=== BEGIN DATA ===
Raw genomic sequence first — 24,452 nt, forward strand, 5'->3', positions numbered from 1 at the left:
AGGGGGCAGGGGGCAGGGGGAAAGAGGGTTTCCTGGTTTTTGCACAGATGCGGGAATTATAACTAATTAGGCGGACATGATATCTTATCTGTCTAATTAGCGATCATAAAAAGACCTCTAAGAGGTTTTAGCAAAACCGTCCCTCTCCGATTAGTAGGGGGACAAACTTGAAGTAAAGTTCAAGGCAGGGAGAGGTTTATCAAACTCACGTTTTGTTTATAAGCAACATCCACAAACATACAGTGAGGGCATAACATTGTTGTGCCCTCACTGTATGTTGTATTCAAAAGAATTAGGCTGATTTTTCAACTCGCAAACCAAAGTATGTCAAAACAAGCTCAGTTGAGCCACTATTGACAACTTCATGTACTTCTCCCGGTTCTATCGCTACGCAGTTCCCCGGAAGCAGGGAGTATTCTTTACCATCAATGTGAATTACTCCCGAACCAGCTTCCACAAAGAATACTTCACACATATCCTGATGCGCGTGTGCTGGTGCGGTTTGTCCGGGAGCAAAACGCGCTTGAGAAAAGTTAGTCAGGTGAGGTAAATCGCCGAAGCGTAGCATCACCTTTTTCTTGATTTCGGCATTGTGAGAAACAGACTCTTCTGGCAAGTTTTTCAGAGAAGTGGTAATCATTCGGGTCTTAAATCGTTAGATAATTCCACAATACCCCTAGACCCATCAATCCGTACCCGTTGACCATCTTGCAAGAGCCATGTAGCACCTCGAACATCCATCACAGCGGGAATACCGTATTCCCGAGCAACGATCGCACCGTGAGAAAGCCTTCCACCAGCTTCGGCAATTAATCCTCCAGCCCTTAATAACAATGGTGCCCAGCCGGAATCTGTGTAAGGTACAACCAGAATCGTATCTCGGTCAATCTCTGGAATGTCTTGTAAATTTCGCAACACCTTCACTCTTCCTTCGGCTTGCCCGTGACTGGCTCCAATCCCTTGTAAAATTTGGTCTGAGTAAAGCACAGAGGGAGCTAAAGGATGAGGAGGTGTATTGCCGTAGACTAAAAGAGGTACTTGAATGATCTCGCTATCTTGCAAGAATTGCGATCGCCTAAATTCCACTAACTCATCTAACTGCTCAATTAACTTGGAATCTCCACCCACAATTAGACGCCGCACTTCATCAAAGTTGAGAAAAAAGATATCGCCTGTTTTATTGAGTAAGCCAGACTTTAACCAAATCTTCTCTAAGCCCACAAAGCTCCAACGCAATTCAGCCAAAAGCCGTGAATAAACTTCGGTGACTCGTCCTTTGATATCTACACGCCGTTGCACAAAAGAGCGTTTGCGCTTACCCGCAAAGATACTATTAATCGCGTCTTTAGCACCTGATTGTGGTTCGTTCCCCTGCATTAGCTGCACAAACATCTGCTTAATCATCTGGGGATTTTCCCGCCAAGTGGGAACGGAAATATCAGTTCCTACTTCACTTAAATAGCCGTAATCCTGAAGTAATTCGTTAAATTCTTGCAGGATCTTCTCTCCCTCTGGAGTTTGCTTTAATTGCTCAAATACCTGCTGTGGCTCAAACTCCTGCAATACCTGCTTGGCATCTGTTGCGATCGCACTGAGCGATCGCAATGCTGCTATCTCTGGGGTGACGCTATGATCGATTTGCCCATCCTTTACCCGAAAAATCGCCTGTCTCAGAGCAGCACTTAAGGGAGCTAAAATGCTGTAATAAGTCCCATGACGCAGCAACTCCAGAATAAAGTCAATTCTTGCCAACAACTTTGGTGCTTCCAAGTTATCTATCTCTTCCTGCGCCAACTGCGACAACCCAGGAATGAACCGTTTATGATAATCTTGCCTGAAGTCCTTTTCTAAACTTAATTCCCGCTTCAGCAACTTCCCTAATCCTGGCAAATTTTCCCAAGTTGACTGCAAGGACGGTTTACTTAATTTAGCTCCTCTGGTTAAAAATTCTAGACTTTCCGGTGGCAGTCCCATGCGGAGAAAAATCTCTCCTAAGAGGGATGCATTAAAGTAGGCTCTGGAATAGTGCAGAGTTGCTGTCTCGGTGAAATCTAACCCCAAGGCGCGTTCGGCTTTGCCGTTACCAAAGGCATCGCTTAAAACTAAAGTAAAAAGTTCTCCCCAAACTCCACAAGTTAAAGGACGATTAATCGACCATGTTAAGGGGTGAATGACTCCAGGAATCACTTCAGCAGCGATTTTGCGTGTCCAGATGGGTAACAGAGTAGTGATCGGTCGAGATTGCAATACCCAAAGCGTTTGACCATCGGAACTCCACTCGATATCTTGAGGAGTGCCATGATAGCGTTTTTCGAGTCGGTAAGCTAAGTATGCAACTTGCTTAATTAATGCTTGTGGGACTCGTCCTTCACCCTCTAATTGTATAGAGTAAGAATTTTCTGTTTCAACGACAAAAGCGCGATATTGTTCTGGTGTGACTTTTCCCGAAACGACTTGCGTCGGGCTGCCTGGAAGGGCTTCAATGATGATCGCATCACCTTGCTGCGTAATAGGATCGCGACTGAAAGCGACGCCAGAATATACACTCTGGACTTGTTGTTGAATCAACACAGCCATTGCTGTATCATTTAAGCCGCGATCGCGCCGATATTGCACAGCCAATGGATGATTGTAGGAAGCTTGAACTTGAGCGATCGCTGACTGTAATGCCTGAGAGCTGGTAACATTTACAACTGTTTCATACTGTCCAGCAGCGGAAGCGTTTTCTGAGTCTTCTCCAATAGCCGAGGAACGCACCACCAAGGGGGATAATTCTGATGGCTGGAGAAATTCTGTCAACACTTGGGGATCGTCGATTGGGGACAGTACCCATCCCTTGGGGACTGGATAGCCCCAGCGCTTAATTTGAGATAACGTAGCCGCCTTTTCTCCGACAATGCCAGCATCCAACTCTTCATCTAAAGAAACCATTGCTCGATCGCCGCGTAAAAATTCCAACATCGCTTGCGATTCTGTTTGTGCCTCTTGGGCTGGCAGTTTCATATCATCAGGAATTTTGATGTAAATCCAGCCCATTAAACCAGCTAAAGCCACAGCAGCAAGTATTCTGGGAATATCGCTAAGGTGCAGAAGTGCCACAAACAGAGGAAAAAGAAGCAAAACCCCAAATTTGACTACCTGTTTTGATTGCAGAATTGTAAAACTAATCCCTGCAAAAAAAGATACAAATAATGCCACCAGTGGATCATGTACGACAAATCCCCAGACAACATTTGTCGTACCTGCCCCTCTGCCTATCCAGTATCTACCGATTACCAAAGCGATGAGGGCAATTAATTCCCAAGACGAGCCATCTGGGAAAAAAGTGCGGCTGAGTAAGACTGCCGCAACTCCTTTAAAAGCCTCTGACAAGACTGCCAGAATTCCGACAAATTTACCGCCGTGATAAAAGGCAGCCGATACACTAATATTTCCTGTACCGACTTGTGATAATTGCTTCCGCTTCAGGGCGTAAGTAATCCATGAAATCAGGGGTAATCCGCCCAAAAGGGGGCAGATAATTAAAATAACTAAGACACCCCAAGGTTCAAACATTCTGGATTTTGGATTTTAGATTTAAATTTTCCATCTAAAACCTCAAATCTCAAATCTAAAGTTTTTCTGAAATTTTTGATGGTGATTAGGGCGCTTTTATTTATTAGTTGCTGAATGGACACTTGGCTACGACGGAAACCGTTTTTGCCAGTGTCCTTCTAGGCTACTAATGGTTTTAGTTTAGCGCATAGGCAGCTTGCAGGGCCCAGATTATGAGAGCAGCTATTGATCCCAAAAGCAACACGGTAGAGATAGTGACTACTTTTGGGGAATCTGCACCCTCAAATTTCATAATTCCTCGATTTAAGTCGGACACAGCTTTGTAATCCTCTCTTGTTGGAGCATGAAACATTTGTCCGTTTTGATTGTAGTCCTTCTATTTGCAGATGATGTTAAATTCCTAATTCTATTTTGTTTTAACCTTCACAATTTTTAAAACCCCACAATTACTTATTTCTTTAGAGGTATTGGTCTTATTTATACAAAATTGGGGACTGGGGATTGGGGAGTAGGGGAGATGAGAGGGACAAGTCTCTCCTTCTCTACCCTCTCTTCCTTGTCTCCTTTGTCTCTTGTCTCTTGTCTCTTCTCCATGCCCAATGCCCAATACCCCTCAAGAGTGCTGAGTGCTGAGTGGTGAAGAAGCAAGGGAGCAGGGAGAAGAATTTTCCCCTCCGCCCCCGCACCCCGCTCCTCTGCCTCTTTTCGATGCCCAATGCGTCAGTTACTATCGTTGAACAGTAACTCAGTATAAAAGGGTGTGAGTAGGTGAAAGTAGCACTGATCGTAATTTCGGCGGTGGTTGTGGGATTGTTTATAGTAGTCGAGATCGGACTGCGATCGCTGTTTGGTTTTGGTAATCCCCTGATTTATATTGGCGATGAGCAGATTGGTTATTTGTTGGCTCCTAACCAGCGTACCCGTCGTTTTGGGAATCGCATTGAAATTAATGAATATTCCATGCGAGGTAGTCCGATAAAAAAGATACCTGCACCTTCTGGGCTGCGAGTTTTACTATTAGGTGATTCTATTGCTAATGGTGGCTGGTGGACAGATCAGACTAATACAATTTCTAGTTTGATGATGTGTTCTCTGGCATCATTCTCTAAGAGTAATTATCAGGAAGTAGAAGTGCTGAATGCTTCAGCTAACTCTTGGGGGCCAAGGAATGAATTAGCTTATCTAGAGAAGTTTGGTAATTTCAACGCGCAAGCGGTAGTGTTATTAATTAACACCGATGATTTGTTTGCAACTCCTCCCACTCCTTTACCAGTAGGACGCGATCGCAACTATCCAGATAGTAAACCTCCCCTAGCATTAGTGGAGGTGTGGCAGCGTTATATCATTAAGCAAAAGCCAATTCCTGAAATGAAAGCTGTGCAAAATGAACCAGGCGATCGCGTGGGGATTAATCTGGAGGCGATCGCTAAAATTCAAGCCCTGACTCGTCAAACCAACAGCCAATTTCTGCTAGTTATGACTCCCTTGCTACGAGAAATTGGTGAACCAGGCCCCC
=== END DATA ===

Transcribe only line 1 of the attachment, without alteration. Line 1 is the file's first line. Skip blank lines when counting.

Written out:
Raw genomic sequence first — 24,452 nt, forward strand, 5'->3', positions numbered from 1 at the left: